Hero or villain? Wafula Chebukati divides opinion, two disputed presidential polls later – Business Daily
When she resigned from her post as a commissioner of the electoral body in 2017, Roselyn Akombe described her then-boss Wafula Chebukati as a man under siege.
Fast forward to 2022, and the Independent Electoral and Boundaries Commission (IEBC) chairman finds himself in a similar predicament.
At Bomas of Kenya, when he announced the presidential results of the August 9 polls, he had been abandoned by the majority of his team.
Yet again, he cut a solitary image as he announced William Ruto as the President-elect after garnering more votes than his rival Raila Odinga.
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Four commissioners Juliana Cherera (vice-chairperson), Francis Wanderi, Justus Nyang’aya, and Irene Masit rejected the declaration made by Mr Chebukati, citing a lack of transparency.
But Mr Chebukati stood by the results, saying the constitutional mandate of making the declaration falls squarely on him as the chairman of the commission.
“The Commission shall have an opportunity to respond and demonstrate in further detail the circumstances under which the election was conducted, results verified and outcome declared following the constitution and the law,” he said.
“The role of national returning officer for the presidential election is not a shared responsibility and not subject to plenary decisions of the commission. All returning officers including the national returning officer for presidential election took an individual oath of secrecy before embarking on their duties.”
Mr Chebukati took office in January 2017, seven months before the General Election. His team’s appointment was greeted with hope after their predecessors resigned from the commission after months of protest, as the opposition expressed a lack of confidence in them.
Two disputed presidential elections later, Mr Chebukati and the IEBC he leads continue to divide opionion depending on which political side one belongs to. To some, Mr Chebukati is a hero who steered a wavering ship with resoluteness and calm. To others, he is a villain who has bungled two elections.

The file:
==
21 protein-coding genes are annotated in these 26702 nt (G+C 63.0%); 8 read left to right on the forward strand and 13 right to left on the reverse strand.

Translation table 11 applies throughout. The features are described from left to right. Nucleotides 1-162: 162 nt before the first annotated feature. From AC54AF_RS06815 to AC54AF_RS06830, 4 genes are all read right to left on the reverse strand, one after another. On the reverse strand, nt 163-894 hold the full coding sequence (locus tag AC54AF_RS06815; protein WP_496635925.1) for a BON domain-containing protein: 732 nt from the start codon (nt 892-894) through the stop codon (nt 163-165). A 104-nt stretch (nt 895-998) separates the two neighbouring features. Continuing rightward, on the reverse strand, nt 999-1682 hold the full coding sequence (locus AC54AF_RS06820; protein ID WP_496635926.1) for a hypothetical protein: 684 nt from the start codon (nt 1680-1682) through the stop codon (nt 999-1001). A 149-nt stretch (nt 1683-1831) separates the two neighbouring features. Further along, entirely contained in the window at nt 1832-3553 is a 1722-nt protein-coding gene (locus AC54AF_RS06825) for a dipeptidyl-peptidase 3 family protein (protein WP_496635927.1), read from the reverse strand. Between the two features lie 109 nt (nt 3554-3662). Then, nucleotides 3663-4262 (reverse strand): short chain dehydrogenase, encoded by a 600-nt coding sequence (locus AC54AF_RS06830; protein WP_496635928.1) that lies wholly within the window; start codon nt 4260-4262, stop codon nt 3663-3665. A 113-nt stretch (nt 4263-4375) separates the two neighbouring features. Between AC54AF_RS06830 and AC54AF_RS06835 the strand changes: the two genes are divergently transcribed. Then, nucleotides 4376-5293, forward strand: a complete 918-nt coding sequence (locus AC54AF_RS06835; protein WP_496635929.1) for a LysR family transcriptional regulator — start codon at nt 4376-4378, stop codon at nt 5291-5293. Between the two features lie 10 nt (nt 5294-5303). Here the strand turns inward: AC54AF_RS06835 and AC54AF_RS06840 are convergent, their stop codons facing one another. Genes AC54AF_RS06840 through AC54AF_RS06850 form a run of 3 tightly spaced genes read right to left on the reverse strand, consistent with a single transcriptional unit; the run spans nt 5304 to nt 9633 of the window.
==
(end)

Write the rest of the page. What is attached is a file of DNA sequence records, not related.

Mr Chebukati has also found himself in the spotlight for overseeing some of the most expensive elections in Africa.
The 61-year-old once admitted Kenya runs the most expensive election in the region, but his efforts to bring down the cost have borne no fruits.
“The country runs certainly the most expensive election in the region and arguably one of the most expensive globally. The commission [IEBC] is focused on driving down the cost drivers and ensuring that the burden of overly expensive elections is managed,” he said in 2018, in a post-election evaluation forum.
Part of their strategy to tame the high cost of elections, Mr Chebukati said, was “to re-use materials and equipment and early procurement of goods and services.”
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From the Sh42.57 billion allocation from Treasury a few months ago, a substantial part catered for the General Election activities and materials, with mass voter registration costing taxpayers Sh2.56 billion.
Training of polling officials was to cost Sh2.5 billion, while voter education and verification took a sizable share. The commission was to spend Sh424.6 million on the nomination and candidate registration, and Sh255 million on diaspora voter registration.
The previous elections were no different. In 2017, the commission under Mr Chebukati, requested for Sh46.2 billion.
“The commission also received a further pledge of Sh1.42 billion for financial years 2016/2017 and 2017/2018 from development partners. Out of the total budget, Sh5.5 billion can be classified as a capital investment on the purchase of various technological gadgets and equipment,” he said.
Besides the failure to tame the high elections expenses, his reign set to end in five months has been marred by allegations of vote rigging and internal wrangles.
Willy Mutunga, the former chief justice once said, “In Africa, there is a widening chasm between voting and counting — an irony of literacy where peasants (most voters) know how to peacefully cast their ballots during the day, but graduates and computers (presiding and returning officers) forget how to count on election night. There is urgency in changing this perception and/or reality and reclaim and reaffirm public faith in electoral politics. The IEBC has an oversized role in this regard, but only if it conducts itself competently, credibly, and fairly.”
Before joining the commission, Mr Chebukati was been running, Wanyonyi & Company Advocates, a law firm he founded in 1986, a year after he graduated from law school. He later partnered with another law firm to form Cootow & Associates.
The firm specialised in maritime, shipping, company, aviation, insurance, international trade, intellectual property, mining, environmental, and labour law.
An alumnus of Lenana School, Mr Chebukati graduated from the University of Nairobi in 1985. Most of his classmates are pominent people in legal practice, including former director of the Ethics and Anti-Corruption Commission PLO Lumumba, and senior counsel Philip Murgor.
ALSO READ: Economic jitters as split IEBC declares Ruto president-elect
An ardent golfer, Mr Chebukati is a member of several local clubs. He is a member of the Kenya Golfing Society and previously served as the captain and chairman of both Mombasa and Nyali Golf clubs and a committee member of the Kenya Golf union.
The man who was born in Bokoli village in Bungoma County holds an MBA degree from Jomo Kenyatta University of Agriculture and Technology.
The question many are asking is whether the planned presidential election petition will leave the commission more divided than ever or Mr Chebukati might convince the disgruntled commissioners back to the fold. Or will his reign cost taxpayers more billions of shillings?